Leonardo Thinks


Historical Opinion by Ivan Dryer

Ivan Dryer examines new realities that we can create, realities that are viscerally, if not logically, indistinguishable in plausibility from ordinary, objective reality.
Virtual Realities and the Future of the Arts

The impact of simulation technologies such as virtual reality and, eventually, holographic projections, will be as profound in the arts as in all other aspects of our social institutions and conventions. In the beginning, the changes will be seen as mostly beneficial.[1] For example, laser discs can bring the collections of the most remote museums-famous and obscure alike-to the remote-control access of potentially millions of viewers. The relatively near future will bring high-definition, large-screen, liquid-crystal or laser-projected video displays of lifelike resolution and scale; the entire history and world of art will then be available by “downloading” from optical storage libraries via direct broadcast satellites, fiber-optic cable or the Internet, so that nearly anyone can “directly” experience almost any work from almost any period at any time (along with expert analysis) at the touch of a button or a verbal command-as if the work itself were actually right in front of them.

As the resolution of immersive virtual reality improves and costs decline over the next decade or so, the virtual art gallery will provide the experience of visiting any available collection, including its environment, without leaving the media “cocoon.” Holographic projection of real images that recreate sculptures and paintings in life-sized, volumetric three dimensions will eventually be common in holographic galleries and homes.

Among the broad societal consequences of these simulation technologies may be that people, who will be able to travel in cyberspace or call up a hologram, will be less inclined to crowd thoroughfares and consume resources to visit what they can experience at home without the crowds and the expense. The bad news—-at least the initial bad news—-is that attendance at museums (and everything else) will likely suffer. And it could get much worse.

As the arts and their audiences continue to fragment, a decline in gallery attendance would limit both the audience for and the patronage of new work. Perhaps by then most new artworks will be created-and appreciated-in cyberspace, by members of SIGs (special interest groups) who gather at electronic galleries via the Internet.

Even more disturbing to the status quo will be the empowering of individuals to “do their own thing.” It will someday be possible for anyone with consumer electronic equipment to create whole worlds (it is even now called “world-building”), populated with electronic beings that are likewise of their creation. With this explosion of self-expression-folk art, if you will-what about the formal arts? Film theoretician Rudolf Arnheim wrote: “Artexists by virtue of its limitations.” What happens to art when there are no longer any limitations? Will formal art and its dissemination be a viable pursuit when nearly anyone can create nearly anything? What then can real genius do to distinguish itself? And who will tell us-who will know the score when there are no rules?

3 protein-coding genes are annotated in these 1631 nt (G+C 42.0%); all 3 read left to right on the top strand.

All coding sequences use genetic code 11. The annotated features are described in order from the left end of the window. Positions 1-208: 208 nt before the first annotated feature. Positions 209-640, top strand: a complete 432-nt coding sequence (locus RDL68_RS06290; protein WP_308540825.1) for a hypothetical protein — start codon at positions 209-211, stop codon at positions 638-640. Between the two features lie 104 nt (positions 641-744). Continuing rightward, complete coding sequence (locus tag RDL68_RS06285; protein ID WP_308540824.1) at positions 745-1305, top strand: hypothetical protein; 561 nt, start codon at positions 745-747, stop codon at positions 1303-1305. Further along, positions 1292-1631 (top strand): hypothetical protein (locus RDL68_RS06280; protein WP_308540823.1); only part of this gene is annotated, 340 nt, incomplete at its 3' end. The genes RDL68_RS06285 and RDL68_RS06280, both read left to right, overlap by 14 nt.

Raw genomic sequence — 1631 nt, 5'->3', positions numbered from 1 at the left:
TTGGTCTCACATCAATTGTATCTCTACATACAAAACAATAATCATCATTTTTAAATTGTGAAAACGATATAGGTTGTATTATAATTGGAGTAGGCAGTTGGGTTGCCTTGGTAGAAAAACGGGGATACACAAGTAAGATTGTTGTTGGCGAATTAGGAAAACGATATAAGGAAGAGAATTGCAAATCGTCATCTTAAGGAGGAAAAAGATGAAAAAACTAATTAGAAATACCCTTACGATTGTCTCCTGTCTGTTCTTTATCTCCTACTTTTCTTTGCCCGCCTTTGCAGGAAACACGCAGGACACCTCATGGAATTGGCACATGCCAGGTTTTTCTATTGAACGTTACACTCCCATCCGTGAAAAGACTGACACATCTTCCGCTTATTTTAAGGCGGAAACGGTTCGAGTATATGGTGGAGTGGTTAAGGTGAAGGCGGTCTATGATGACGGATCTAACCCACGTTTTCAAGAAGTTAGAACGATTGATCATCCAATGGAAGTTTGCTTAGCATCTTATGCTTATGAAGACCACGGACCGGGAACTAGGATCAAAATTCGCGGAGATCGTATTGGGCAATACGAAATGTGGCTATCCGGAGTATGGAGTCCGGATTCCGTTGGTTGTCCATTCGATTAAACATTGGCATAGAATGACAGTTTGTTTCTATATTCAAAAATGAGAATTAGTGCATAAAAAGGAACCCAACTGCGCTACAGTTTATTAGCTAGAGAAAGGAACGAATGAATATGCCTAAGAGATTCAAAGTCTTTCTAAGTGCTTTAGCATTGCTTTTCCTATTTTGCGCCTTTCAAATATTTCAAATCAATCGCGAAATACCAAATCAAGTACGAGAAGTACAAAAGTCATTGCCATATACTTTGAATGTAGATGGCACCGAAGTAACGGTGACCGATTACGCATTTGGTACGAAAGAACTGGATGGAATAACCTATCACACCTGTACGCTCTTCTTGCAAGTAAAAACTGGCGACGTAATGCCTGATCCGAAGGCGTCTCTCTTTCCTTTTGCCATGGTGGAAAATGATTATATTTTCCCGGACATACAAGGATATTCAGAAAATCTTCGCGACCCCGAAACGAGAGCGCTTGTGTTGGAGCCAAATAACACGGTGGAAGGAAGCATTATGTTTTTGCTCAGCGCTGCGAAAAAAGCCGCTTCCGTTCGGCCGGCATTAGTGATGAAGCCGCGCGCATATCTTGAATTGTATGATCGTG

And what of our technological offspring-computers? What happens to our creative sovereignty if and (more likely) when they become self-aware, conscious or whatever it is that confers the urge to create? It seems likely that their works would represent “experiences,” “emotions” and “world-views” alien to our own. Their “reality” may be more surreal to us than any of our most bizarre dreams.

Indeed, at the most fundamental level, the issue here is “reality.” We have used technology over the millennia to reflect ourselves and the “real” world around us. Nearly all art – even abstract art [2] – has been a chronicle of the world and/or our reactions to it. But now we are about to create new realities that are viscerally, if not logically, indistinguishable in plausibility from ordinary, objective reality: In fact, the brain uses the same mathematics in reconstructing reality from sensory input as is inherent in the mechanics of holography. So, in our mind’s eye, holographic illusions may be just as good at conjuring up the environment as impressions from any person or thing in the real world. And the mind’s willingness to suspend disbelief, often in thrall of the simplest of deceptions, renders highly probable the prospect that holography and virtual reality will put users at risk of being completely immersed and consumed in their own self-created worlds-worlds in which they wield absolute power and creative license. Acting as God in his or her own world, the user alone is the arbiter of art, to its great peril.

[1] The author is the creator of Laserium laser shows and a pioneer of the laser entertainment industry. He is currently working on creating new technology for immersive, interactive laser displays and is closely following developments in holographic projection. This article was based on an excerpt of his book in progress, Electronic Apocalypse: How Virtual Reality and Other Simulation Technologies Will Transform Our World in the New Millennium.

[2] It is true that an artist can create a kind of alternate, or “virtual,” reality; but it is acknowledged to be just that-a stylization, an icon. It is not the same as an alternate world in which one can virtually set up housekeeping.
Ivan Dryer is the founder of Laser Images, Inc., which presented shows, primarily in planetariums, under the trade name Laserium. His web page is http://www.laserium.com/ and he can be contacted at info@laserium.com.
ISSN No: 1071-4391
Author: Ivan Dryer, Laser Images Inc., Email: info@laserium.com
Originally published in: Leonardo Vol. 28, No. 4 (1995), pp. 346-347
Print: ISSN 0024-094X, Online: ISSN 1530-9282,
DOI: http://www.jstor.org/stable/1576213.

Leonardo is a registered trademark of the ISAST.